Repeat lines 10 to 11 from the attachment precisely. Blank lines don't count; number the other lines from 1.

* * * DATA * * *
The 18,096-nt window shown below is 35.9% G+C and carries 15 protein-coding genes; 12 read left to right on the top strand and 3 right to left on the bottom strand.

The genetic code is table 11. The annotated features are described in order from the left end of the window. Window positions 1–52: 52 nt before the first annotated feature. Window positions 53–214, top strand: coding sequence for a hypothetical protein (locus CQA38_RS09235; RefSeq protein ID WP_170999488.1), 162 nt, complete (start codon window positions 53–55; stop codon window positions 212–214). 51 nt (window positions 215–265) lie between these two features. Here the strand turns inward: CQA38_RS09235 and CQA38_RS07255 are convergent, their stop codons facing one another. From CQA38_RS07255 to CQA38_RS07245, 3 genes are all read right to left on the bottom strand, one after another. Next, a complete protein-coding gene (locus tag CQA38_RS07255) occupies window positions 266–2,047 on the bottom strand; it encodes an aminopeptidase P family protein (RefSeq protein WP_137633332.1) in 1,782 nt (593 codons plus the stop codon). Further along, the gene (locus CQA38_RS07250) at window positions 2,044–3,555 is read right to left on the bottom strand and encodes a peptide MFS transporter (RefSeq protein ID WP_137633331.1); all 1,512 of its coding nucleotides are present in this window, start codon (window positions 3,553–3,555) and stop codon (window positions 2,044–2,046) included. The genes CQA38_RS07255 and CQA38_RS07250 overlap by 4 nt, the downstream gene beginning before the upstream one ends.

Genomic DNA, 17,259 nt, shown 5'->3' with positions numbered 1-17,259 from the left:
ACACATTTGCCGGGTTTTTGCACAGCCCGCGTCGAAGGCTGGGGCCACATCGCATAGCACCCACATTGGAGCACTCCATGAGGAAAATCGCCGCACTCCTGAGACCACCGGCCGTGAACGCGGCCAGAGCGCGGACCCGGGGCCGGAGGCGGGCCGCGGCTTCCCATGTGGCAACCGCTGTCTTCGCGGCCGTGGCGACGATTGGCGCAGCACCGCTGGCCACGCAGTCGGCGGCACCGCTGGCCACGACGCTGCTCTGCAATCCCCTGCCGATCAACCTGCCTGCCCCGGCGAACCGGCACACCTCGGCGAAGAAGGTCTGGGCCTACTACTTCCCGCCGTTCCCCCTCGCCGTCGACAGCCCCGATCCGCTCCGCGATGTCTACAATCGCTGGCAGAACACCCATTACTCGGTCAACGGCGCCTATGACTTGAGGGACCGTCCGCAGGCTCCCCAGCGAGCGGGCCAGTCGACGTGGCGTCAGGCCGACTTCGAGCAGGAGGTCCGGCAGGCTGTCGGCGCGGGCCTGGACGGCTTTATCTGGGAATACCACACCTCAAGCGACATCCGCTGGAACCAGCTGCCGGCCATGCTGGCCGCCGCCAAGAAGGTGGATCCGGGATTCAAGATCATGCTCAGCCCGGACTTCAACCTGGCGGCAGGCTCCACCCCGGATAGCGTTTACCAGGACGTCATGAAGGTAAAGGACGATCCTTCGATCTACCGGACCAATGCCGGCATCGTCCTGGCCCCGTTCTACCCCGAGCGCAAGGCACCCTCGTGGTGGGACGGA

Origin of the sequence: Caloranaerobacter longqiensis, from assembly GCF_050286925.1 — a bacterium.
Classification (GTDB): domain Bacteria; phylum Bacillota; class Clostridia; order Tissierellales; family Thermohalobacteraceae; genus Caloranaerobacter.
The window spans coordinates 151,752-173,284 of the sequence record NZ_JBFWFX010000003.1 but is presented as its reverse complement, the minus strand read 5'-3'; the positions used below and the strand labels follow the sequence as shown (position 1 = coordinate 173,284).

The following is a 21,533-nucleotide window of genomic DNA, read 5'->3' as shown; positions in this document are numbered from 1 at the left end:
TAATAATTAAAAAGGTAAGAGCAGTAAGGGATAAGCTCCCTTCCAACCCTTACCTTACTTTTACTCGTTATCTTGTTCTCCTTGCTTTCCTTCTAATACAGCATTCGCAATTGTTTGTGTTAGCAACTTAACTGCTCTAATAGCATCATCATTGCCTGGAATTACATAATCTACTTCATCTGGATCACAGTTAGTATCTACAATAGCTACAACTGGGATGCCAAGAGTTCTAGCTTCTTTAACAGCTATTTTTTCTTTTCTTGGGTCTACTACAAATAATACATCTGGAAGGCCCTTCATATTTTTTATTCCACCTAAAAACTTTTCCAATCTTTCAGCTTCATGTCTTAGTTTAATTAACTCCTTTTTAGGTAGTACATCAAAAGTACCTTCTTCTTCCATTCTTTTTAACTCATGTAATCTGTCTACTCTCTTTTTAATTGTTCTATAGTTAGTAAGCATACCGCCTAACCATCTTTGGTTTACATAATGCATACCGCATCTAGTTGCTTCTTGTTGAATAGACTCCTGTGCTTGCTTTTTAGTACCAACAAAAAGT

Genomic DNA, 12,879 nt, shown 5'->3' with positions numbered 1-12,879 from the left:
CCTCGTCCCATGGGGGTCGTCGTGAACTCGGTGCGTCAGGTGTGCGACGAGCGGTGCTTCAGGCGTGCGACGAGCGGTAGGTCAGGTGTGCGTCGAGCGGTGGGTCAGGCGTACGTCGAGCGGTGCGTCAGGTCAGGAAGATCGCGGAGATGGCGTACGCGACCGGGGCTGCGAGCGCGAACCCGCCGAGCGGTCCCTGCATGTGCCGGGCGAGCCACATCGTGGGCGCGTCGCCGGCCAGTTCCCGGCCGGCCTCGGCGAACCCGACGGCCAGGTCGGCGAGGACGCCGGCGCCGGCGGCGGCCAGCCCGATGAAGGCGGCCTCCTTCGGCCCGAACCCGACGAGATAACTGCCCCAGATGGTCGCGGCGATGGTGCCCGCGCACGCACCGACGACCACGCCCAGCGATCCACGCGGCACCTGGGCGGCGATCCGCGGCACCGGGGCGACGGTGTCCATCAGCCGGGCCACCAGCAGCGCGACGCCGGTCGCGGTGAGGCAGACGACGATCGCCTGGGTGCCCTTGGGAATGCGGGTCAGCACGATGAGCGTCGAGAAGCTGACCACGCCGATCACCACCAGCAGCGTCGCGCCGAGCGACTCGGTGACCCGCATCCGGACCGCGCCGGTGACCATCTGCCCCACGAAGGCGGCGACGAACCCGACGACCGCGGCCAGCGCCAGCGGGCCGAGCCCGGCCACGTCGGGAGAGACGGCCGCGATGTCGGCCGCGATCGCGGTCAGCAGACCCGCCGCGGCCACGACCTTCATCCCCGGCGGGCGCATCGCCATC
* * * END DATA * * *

Genomic DNA, 12,879 nt, shown 5'->3' with positions numbered 1-12,879 from the left:
CCTCGTCCCATGGGGGTCGTCGTGAACTCGGTGCGTCAGGTGTGCGACGAGCGGTGCTTCAGGCGTGCGACGAGCGGTAGGTCAGGTGTGCGTCGAGCGGTGGGTCAGGCGTACGTCGAGCGGTGCGTCAGGTCAGGAAGATCGCGGAGATGGCGTACGCGACCGGGGCTGCGAGCGCGAACCCGCCGAGCGGTCCCTGCATGTGCCGGGCGAGCCACATCGTGGGCGCGTCGCCGGCCAGTTCCCGGCCGGCCTCGGCGAACCCGACGGCCAGGTCGGCGAGGACGCCGGCGCCGGCGGCGGCCAGCCCGATGAAGGCGGCCTCCTTCGGCCCGAACCCGACGAGATAACTGCCCCAGATGGTCGCGGCGATGGTGCCCGCGCACGCACCGACGACCACGCCCAGCGATCCACGCGGCACCTGGGCGGCGATCCGCGGCACCGGGGCGACGGTGTCCATCAGCCGGGCCACCAGCAGCGCGACGCCGGTCGCGGTGAGGCAGACGACGATCGCCTGGGTGCCCTTGGGAATGCGGGTCAGCACGATGAGCGTCGAGAAGCTGACCACGCCGATCACCACCAGCAGCGTCGCGCCGAGCGACTCGGTGACCCGCATCCGGACCGCGCCGGTGACCATCTGCCCCACGAAGGCGGCGACGAACCCGACGACCGCGGCCAGCGCCAGCGGGCCGAGCCCGGCCACGTCGGGAGAGACGGCCGCGATGTCGGCCGCGATCGCGGTCAGCAGACCCGCCGCGGCCACGACCTTCATCCCCGGCGGGCGCATCGCCATC